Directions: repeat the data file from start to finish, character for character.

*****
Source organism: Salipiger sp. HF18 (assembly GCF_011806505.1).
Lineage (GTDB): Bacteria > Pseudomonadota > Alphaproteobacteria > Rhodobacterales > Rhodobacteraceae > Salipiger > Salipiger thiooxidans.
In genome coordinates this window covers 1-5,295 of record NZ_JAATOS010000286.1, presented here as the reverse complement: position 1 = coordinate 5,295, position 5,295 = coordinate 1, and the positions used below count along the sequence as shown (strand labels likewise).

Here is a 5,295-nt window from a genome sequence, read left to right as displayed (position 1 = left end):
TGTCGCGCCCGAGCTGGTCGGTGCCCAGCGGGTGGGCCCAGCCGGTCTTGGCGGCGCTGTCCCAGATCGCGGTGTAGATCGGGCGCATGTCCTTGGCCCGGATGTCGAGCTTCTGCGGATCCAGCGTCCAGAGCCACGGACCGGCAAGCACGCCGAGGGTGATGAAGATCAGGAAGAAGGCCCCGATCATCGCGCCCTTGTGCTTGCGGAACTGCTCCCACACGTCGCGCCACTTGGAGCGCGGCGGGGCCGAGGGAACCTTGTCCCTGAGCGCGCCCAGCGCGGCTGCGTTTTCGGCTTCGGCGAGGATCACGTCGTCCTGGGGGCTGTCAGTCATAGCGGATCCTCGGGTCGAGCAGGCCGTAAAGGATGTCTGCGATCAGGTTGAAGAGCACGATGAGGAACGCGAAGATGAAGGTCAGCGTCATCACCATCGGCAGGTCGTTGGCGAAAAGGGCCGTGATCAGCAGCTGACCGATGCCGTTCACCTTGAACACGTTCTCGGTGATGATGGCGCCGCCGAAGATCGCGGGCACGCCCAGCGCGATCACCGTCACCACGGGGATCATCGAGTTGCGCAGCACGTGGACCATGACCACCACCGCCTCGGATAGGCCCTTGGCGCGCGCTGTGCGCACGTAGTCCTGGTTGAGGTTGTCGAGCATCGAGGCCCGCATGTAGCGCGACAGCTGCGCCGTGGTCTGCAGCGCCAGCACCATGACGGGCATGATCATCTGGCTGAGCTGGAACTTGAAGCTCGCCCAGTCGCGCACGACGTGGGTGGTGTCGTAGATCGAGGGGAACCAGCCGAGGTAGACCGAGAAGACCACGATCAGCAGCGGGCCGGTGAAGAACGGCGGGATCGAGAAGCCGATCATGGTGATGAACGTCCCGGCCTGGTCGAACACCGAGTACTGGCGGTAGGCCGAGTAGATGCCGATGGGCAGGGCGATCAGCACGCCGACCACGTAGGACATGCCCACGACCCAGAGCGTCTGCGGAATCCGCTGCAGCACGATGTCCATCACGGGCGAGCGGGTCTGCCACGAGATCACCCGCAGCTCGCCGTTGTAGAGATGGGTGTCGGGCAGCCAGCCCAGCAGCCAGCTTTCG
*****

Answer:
Source organism: Salipiger sp. HF18 (assembly GCF_011806505.1).
Lineage (GTDB): Bacteria > Pseudomonadota > Alphaproteobacteria > Rhodobacterales > Rhodobacteraceae > Salipiger > Salipiger thiooxidans.
In genome coordinates this window covers 1-5,295 of record NZ_JAATOS010000286.1, presented here as the reverse complement: position 1 = coordinate 5,295, position 5,295 = coordinate 1, and the positions used below count along the sequence as shown (strand labels likewise).

Here is a 5,295-nt window from a genome sequence, read left to right as displayed (position 1 = left end):
TGTCGCGCCCGAGCTGGTCGGTGCCCAGCGGGTGGGCCCAGCCGGTCTTGGCGGCGCTGTCCCAGATCGCGGTGTAGATCGGGCGCATGTCCTTGGCCCGGATGTCGAGCTTCTGCGGATCCAGCGTCCAGAGCCACGGACCGGCAAGCACGCCGAGGGTGATGAAGATCAGGAAGAAGGCCCCGATCATCGCGCCCTTGTGCTTGCGGAACTGCTCCCACACGTCGCGCCACTTGGAGCGCGGCGGGGCCGAGGGAACCTTGTCCCTGAGCGCGCCCAGCGCGGCTGCGTTTTCGGCTTCGGCGAGGATCACGTCGTCCTGGGGGCTGTCAGTCATAGCGGATCCTCGGGTCGAGCAGGCCGTAAAGGATGTCTGCGATCAGGTTGAAGAGCACGATGAGGAACGCGAAGATGAAGGTCAGCGTCATCACCATCGGCAGGTCGTTGGCGAAAAGGGCCGTGATCAGCAGCTGACCGATGCCGTTCACCTTGAACACGTTCTCGGTGATGATGGCGCCGCCGAAGATCGCGGGCACGCCCAGCGCGATCACCGTCACCACGGGGATCATCGAGTTGCGCAGCACGTGGACCATGACCACCACCGCCTCGGATAGGCCCTTGGCGCGCGCTGTGCGCACGTAGTCCTGGTTGAGGTTGTCGAGCATCGAGGCCCGCATGTAGCGCGACAGCTGCGCCGTGGTCTGCAGCGCCAGCACCATGACGGGCATGATCATCTGGCTGAGCTGGAACTTGAAGCTCGCCCAGTCGCGCACGACGTGGGTGGTGTCGTAGATCGAGGGGAACCAGCCGAGGTAGACCGAGAAGACCACGATCAGCAGCGGGCCGGTGAAGAACGGCGGGATCGAGAAGCCGATCATGGTGATGAACGTCCCGGCCTGGTCGAACACCGAGTACTGGCGGTAGGCCGAGTAGATGCCGATGGGCAGGGCGATCAGCACGCCGACCACGTAGGACATGCCCACGACCCAGAGCGTCTGCGGAATCCGCTGCAGCACGATGTCCATCACGGGCGAGCGGGTCTGCCACGAGATCACCCGCAGCTCGCCGTTGTAGAGATGGGTGTCGGGCAGCCAGCCCAGCAGCCAGCTTTCG